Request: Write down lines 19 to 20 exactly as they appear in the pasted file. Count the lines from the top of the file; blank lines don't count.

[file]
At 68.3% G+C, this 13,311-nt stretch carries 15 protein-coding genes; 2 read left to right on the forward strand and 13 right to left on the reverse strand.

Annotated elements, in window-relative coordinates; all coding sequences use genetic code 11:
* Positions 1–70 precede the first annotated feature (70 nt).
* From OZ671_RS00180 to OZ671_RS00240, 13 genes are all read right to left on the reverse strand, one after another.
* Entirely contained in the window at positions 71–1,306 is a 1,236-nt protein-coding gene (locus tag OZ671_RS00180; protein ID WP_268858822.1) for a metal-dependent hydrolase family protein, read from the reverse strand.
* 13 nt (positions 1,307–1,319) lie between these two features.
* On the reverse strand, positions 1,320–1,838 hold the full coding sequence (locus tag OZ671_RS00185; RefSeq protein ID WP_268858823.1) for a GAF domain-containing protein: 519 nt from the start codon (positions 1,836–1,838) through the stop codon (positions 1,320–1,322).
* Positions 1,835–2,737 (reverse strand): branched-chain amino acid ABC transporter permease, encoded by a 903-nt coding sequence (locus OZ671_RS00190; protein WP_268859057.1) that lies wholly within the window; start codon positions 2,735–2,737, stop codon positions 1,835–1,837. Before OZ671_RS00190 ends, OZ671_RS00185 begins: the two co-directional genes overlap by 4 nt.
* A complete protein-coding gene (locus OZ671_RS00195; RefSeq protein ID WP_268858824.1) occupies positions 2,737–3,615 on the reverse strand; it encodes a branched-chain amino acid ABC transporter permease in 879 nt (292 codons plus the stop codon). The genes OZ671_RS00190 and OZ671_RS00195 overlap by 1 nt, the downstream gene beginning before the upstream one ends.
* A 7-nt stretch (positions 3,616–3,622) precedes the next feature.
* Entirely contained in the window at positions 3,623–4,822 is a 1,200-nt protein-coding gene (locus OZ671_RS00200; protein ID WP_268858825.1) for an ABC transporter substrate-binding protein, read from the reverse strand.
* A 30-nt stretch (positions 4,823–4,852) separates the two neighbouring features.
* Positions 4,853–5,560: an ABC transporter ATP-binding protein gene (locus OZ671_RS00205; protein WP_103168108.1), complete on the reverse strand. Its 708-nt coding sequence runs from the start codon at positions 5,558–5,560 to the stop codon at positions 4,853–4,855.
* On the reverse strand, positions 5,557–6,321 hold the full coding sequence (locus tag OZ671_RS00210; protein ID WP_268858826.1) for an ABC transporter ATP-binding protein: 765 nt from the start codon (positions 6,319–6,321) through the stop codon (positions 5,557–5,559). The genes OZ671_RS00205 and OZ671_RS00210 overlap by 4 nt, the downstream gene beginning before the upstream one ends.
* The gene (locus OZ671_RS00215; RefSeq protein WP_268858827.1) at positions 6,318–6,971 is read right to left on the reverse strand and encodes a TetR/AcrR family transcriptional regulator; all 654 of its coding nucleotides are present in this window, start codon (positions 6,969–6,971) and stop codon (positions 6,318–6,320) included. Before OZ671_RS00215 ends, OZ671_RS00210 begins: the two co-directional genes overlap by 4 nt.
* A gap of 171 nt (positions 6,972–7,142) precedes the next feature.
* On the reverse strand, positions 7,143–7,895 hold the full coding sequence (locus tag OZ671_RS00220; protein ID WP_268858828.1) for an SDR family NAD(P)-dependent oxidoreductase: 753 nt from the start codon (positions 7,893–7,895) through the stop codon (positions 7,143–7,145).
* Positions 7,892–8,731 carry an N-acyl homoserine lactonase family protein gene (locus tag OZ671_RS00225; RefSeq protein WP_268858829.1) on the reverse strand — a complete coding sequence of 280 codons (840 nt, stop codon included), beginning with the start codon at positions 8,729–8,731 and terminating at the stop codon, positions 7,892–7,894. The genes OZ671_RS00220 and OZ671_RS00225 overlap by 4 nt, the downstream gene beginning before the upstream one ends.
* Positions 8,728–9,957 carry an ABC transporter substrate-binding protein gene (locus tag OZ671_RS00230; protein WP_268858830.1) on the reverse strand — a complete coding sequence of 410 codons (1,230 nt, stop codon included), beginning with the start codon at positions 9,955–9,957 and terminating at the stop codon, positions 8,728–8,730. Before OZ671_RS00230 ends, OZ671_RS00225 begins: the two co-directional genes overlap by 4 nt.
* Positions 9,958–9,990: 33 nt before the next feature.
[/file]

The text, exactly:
* Positions 8,728–9,957 carry an ABC transporter substrate-binding protein gene (locus tag OZ671_RS00230; protein WP_268858830.1) on the reverse strand — a complete coding sequence of 410 codons (1,230 nt, stop codon included), beginning with the start codon at positions 9,955–9,957 and terminating at the stop codon, positions 8,728–8,730. Before OZ671_RS00230 ends, OZ671_RS00225 begins: the two co-directional genes overlap by 4 nt.
* Positions 9,958–9,990: 33 nt before the next feature.